The article explains:
The university’s home is Ariel, what some call a “West Bank settlement” in territory Palestinians want for a future state. It’s also part of the land promised to the Jewish people in the Bible as an eternal inheritance.
That has led to boycotts of the university by European governments and the U.S. State Department, Friedman said.
Oddly enough, despite the politics, the university represnets a model for co-existence. Some 15,000 Israeli Jewish and Arab students study here together in Hebrew — without a problem.
The article further explains:
Chancellor Yigal Cohen Orgad credits the university’s success to creating an informal atmosphere in which students see each other eye-to-eye.
He thanked God there are no conflicts at the university.
“We passed in Israel two intifadas, this university,” Orgad said. “There was [not] one evening or one day of tension between Jews and Arabs that study here.”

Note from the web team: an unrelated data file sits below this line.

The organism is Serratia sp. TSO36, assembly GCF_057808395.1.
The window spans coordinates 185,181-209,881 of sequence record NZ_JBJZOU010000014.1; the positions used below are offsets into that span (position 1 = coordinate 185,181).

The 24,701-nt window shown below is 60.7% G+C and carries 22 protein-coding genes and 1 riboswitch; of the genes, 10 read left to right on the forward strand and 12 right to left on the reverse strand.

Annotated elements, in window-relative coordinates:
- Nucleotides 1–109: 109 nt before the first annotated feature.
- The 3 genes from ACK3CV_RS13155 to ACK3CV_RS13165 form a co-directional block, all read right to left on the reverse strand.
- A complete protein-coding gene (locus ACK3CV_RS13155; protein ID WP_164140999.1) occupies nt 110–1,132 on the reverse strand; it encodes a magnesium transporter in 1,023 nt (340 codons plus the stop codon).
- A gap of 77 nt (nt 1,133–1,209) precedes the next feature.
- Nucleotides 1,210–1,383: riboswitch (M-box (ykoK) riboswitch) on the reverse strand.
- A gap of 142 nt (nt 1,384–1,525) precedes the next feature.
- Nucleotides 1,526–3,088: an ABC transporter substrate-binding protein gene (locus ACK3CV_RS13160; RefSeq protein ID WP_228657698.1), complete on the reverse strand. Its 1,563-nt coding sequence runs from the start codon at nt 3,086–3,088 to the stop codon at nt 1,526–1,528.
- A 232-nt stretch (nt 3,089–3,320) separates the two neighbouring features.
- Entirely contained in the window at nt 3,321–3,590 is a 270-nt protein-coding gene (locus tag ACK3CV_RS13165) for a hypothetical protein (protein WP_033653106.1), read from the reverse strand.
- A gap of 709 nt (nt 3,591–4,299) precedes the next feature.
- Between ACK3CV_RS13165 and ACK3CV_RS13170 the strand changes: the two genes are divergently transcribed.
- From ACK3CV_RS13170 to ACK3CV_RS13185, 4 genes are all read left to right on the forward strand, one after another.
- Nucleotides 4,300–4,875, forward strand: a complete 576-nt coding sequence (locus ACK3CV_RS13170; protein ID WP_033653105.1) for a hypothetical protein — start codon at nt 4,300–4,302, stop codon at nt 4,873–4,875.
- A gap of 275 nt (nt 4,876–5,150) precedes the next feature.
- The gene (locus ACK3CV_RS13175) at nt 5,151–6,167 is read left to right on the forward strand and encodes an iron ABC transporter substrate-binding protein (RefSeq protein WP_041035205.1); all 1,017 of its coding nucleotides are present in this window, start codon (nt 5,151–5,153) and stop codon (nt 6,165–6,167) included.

Despite its cutting-edge research, pastoral setting, and quiet campus life, some in the international community see Ariel University as a controversial place.
“We don’t have problems with other universities and research institutes,” Orgad said. “We have real problems with many governments. First of all in Europe and part of the American government, i.e., the State Department, that tries to boycott us formally or informally.”
Why? “Because they think we don’t have the right as Jews to live here in Samaria,” Orgad told CBN News.
Practically speaking, the boycott makes it difficult to obtain grants and actually hinders things like helping neighboring Arab villages improve their quality of life.
It seems very obvious that the University has managed to make peace between the Israelis and the Arabs who study there. If there is peace there, the governments in Europe and America need to stop complaining.